I recently contributed to The BPS Research Digest for a series of articles on the best psychology experiment that’s never been done. My suggestion is the ‘Truman Show Experiment’.
While the greatest psychology experiment imaginable has never been done, it has been filmed. The film is The Truman Show in which the main character Truman Burbank, played by Jim Carrey, lives in an entirely manufactured world, and has done since birth. The island on which he lives is a stage, his wife is an actress along with all his friends, neighbours and acquaintances – indeed everyone on the island is playing a part.
In the film, Truman’s every move is broadcast to an adoring global audience of millions – a run-of-the-mill Hollywood dream. But in the psychologist’s dream, Truman’s every move would be broadcast back to a waiting team of analysts.
All breeds of psychologists would be in on the act. Developmental psychologists examining how Truman changes over his life-span, social psychologists testing his obedience, conformity and social identity and cognitive psychologists checking his memory and attention. All in a controlled environment, and over a controlled lifespan.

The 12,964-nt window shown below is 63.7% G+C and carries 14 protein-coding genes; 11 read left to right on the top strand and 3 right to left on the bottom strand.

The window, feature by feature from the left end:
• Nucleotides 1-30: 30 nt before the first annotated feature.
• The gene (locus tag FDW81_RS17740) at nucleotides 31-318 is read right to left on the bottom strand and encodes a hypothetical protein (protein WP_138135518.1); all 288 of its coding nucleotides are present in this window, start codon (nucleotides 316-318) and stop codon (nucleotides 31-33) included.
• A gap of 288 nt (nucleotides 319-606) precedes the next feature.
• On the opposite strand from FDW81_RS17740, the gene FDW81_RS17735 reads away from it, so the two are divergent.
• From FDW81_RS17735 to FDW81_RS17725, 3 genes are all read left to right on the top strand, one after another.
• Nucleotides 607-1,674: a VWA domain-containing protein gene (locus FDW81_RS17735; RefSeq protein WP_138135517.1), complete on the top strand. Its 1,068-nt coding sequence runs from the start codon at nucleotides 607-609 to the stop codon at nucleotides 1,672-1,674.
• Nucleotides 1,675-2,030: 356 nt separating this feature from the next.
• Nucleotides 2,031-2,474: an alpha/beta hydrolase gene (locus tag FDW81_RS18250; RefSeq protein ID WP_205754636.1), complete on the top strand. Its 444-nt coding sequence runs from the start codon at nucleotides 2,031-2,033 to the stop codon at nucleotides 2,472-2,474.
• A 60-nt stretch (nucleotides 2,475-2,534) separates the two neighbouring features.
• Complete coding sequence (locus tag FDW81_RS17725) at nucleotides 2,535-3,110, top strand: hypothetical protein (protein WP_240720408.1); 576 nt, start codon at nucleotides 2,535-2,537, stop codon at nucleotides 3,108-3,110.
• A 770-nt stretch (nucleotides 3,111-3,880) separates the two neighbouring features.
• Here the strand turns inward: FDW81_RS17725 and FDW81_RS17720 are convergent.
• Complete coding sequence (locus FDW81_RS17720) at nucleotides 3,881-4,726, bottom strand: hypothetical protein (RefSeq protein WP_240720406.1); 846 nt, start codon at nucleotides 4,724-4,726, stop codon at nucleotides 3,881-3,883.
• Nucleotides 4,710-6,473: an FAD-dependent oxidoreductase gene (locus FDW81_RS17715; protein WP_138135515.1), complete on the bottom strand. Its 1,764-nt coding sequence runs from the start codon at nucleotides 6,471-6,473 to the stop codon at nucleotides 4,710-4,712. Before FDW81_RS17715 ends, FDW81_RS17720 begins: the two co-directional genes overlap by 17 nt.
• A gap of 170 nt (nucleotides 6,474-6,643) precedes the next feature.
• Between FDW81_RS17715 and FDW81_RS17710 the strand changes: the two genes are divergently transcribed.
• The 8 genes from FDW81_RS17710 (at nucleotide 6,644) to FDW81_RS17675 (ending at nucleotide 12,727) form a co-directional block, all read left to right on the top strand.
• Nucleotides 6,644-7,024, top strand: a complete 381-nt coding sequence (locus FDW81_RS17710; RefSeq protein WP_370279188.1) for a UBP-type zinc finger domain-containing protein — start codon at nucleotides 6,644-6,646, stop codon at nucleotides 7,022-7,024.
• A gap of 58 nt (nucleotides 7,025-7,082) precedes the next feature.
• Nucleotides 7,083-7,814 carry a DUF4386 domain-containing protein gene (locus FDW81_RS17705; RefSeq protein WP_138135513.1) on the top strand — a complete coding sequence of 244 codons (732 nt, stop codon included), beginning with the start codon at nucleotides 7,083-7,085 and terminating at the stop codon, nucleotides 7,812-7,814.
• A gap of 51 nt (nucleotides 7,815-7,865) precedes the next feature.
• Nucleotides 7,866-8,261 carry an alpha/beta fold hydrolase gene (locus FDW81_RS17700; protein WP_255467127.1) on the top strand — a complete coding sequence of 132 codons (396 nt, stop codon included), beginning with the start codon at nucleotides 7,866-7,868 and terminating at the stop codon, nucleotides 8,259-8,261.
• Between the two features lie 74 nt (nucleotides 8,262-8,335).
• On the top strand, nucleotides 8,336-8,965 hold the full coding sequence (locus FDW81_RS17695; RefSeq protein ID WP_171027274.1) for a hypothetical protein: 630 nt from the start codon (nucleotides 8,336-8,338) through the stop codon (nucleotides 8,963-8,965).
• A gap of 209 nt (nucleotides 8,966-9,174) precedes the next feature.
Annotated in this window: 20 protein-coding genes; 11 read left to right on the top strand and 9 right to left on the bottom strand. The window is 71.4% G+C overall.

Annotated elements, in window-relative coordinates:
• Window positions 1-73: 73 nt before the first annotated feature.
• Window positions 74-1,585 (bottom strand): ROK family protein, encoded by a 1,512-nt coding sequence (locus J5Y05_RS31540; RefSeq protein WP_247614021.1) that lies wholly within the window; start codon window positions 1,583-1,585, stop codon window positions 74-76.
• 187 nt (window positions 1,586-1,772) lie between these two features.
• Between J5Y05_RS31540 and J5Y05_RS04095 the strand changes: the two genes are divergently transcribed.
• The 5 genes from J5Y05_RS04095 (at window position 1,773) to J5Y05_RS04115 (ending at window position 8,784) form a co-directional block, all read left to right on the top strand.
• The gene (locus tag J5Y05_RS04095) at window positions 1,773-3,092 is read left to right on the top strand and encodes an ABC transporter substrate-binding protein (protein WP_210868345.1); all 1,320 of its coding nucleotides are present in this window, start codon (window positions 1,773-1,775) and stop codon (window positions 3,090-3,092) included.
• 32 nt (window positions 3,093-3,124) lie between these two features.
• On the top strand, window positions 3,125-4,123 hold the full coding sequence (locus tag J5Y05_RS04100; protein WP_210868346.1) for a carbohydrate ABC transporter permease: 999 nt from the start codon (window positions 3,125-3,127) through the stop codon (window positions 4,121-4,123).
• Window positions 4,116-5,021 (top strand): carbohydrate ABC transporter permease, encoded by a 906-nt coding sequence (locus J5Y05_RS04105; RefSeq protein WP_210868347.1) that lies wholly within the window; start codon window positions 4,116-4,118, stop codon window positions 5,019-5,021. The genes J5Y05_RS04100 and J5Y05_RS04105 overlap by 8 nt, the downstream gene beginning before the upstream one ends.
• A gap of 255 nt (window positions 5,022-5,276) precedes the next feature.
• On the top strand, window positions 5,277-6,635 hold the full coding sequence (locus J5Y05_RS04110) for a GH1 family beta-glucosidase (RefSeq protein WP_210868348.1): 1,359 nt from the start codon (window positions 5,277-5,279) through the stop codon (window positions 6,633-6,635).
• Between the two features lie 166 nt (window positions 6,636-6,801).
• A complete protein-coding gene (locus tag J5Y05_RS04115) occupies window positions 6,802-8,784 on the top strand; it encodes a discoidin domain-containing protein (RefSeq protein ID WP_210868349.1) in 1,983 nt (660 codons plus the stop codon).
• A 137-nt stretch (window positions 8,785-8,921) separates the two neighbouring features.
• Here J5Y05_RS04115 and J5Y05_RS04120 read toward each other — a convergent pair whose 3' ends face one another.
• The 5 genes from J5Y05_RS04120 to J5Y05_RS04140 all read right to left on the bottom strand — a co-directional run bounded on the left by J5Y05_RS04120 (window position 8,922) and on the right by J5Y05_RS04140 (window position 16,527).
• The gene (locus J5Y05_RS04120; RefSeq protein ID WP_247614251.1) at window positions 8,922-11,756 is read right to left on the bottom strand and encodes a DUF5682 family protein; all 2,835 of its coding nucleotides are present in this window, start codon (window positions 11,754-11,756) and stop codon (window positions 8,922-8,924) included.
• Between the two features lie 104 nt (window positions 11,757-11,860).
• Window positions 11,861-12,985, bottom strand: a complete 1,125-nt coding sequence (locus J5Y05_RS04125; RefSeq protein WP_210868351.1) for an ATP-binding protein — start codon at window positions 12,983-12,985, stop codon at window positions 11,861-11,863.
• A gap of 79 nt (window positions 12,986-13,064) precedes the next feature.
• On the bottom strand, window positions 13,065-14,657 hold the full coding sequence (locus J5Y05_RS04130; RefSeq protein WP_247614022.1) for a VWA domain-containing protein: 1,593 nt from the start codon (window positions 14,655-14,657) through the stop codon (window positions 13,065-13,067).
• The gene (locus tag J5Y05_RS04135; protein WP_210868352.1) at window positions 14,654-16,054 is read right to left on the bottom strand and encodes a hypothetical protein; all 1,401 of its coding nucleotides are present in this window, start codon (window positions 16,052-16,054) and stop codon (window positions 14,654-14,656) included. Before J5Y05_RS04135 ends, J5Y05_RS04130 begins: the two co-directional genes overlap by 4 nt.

The problem is that a sample size of one doesn’t play well in the academic journals. So more ‘participants’ would be required. Truman is soon joined by an ever-growing cast of participants. He would need a ‘real’ wife, ‘real’ children and ‘real’ in-laws. But as more participants are added, the environment becomes less controlled, more chaotic, open to the vagaries of human behaviour. All those nicely controlled experiments would start to break down as real participants interacted with each other in unexpected ways.
No, we need many Trumans, each in separate artificial environments – each subjected to slightly different environments and having slightly different genetic make-ups…
Right, I’m off to write my grant application. Do you think a few billion pounds ought to cover it?
♥ If this article was valuable to you, then support PsyBlog by sharing it ♥Published: 6 October 2007